“Let me think clearly and brightly,” Sylvia Plath once wrote in her journal. “Let me live, love, and say it well in good sentences.” Plath accomplished all these things, though her life was far too short, and her legions of literary fans and admirers would agree that her sentences soared far above merely “good.”
Plath was a poet, novelist, and short-story writer, best known for her two poetry collections, “The Colossus and Other Poems” and “Ariel,” as well as her semi-autobiographical novel “The Bell Jar,” all published in the 1960s. Her poems were often brutal, filled with anger, despair, love, and vengeance, helping define what was then a fledgling genre known as confessional poetry.
Plath suffered from clinical depression, which took a heavy toll throughout much of her adult life. “It is as if my life were magically run by two electric currents,” she wrote, “joyous positive and despairing negative — whichever is running at the moment dominates my life, floods it.” She attempted suicide on multiple occasions, with the last attempt cutting her life short in 1963 when she was just 30 years old. Her death, as well as her relationship with the poet Ted Hughes, are well documented, but it is her writing that defines her legacy — a contribution recognized when she was posthumously awarded the Pulitzer Prize for poetry in 1982.
Despite her short years, Plath’s brilliant and introspective writing left a lasting impact on her readers, and gave us many memorable quotes. Here are some of the best, from her journals, letters, and, of course, her poems.
I shut my eyes and all the world drops dead; I lift my lids and all is born again.
A little thing, like children putting flowers in my hair, can fill up the widening cracks in my self-assurance like soothing lanolin.
If the moon smiled, she would resemble you. You leave the same impression of something beautiful, but annihilating.
I took a deep breath and listened to the old brag of my heart: I am, I am, I am.
Everything in life is writable about if you have the outgoing guts to do it, and the imagination to improvise. The worst enemy to creativity is self-doubt.
Perhaps when we find ourselves wanting everything, it is because we are dangerously near to wanting nothing.
I am flushed and warm. I think I may be enormous, I am so stupidly happy, my wellingtons squelching and squelching through the beautiful red.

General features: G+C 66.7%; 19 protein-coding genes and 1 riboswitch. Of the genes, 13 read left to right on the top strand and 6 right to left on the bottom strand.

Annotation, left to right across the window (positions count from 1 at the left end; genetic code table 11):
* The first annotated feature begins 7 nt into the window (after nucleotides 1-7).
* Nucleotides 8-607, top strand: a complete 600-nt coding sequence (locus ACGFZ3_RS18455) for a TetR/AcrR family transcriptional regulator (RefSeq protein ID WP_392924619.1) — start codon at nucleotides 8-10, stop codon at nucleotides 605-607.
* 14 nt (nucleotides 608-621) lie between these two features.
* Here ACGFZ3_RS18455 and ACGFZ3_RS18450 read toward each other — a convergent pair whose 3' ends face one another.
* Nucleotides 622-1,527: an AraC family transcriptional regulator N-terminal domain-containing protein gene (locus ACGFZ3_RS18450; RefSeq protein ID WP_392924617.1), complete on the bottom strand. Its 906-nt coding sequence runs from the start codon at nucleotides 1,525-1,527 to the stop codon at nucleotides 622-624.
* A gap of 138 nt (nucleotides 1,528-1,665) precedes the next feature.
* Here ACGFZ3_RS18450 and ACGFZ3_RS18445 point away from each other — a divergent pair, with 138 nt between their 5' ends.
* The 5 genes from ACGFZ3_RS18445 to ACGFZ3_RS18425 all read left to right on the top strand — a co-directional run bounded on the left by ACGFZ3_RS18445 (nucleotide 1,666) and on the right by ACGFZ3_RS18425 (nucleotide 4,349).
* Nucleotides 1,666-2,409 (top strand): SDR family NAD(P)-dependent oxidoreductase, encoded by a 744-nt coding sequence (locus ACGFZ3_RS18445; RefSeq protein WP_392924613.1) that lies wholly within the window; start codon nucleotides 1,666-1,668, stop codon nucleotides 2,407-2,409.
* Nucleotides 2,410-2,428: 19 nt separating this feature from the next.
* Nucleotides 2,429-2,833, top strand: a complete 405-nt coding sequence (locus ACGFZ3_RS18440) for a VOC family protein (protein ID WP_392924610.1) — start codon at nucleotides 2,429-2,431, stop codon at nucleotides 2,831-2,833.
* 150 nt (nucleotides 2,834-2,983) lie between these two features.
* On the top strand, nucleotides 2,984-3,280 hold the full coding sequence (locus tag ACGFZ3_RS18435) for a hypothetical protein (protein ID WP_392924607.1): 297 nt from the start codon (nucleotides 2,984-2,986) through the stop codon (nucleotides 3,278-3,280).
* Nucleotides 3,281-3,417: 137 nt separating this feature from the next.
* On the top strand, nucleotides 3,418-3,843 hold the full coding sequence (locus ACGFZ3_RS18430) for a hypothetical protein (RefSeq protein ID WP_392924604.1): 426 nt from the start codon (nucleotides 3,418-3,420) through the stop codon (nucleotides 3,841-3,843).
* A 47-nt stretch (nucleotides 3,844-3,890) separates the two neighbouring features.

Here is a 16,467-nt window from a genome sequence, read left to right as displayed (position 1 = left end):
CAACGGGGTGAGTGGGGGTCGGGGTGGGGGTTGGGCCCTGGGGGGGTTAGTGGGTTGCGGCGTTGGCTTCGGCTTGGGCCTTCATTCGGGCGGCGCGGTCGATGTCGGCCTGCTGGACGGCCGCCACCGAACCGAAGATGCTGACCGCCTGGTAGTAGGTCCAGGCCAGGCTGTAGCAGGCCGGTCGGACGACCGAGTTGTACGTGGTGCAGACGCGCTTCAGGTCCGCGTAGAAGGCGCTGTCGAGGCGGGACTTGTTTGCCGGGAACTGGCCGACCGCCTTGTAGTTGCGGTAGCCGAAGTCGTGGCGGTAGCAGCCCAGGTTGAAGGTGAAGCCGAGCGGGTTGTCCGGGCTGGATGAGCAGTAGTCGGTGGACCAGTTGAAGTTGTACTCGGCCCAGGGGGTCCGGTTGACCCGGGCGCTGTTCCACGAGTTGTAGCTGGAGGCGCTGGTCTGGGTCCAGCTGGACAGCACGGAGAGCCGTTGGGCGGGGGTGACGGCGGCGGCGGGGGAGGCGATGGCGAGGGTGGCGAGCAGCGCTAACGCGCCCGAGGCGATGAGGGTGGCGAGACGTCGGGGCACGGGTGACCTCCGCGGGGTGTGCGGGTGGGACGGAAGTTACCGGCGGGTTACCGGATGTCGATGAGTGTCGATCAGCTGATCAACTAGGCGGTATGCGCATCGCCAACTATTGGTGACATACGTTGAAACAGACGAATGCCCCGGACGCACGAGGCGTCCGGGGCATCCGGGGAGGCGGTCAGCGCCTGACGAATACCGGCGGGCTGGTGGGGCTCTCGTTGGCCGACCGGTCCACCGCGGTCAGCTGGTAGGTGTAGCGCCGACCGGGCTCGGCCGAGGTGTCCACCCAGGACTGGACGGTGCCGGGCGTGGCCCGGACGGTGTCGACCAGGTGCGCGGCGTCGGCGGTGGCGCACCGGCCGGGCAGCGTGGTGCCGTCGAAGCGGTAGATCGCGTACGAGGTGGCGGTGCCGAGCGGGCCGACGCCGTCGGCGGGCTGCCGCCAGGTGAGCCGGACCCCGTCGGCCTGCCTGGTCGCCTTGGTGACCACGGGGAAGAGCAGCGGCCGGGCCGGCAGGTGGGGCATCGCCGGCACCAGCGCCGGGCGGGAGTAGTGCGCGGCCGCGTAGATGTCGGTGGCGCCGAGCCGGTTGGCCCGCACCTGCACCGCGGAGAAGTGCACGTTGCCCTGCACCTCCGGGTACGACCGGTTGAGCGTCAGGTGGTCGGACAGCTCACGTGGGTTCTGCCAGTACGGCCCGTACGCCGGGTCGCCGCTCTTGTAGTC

Freedom is not of use to those who do not know how to employ it.
You have to be able to make a real creative life for yourself, before you can expect anyone else to provide one ready-made for you.
Why can’t I try on different lives, like dresses, to see which fits best and is most becoming?
The hardest thing, I think, is to live richly in the present, without letting it be tainted and spoiled out of fear for the future or regret for a badly managed past.
Herr God, Herr Lucifer, beware. Beware. Out of the ash I rise with my red hair and I eat men like air.
I want to write because I have the urge to excel in one medium of translation and expression of life. I can’t be satisfied with the colossal job of merely living.
Nothing stinks like a pile of unpublished writing.
I love people. Everybody. I love them, I think, as a stamp collector loves his collection. Every story, every incident, every bit of conversation is raw material for me.
The abstract kills, the concrete saves.
I have never found anybody who could stand to accept the daily demonstrative love I feel in me, and give back as good as I give.
The last thing I wanted was infinite security and to be the place an arrow shoots off from. I wanted change and excitement and to shoot off in all directions myself, like the colored arrows from a Fourth of July rocket.
I too want to be important. By being different. And these girls are all the same.
Remember, remember, this is now, and now, and now. Live it, feel it, cling to it. I want to become acutely aware of all I’ve taken for granted.
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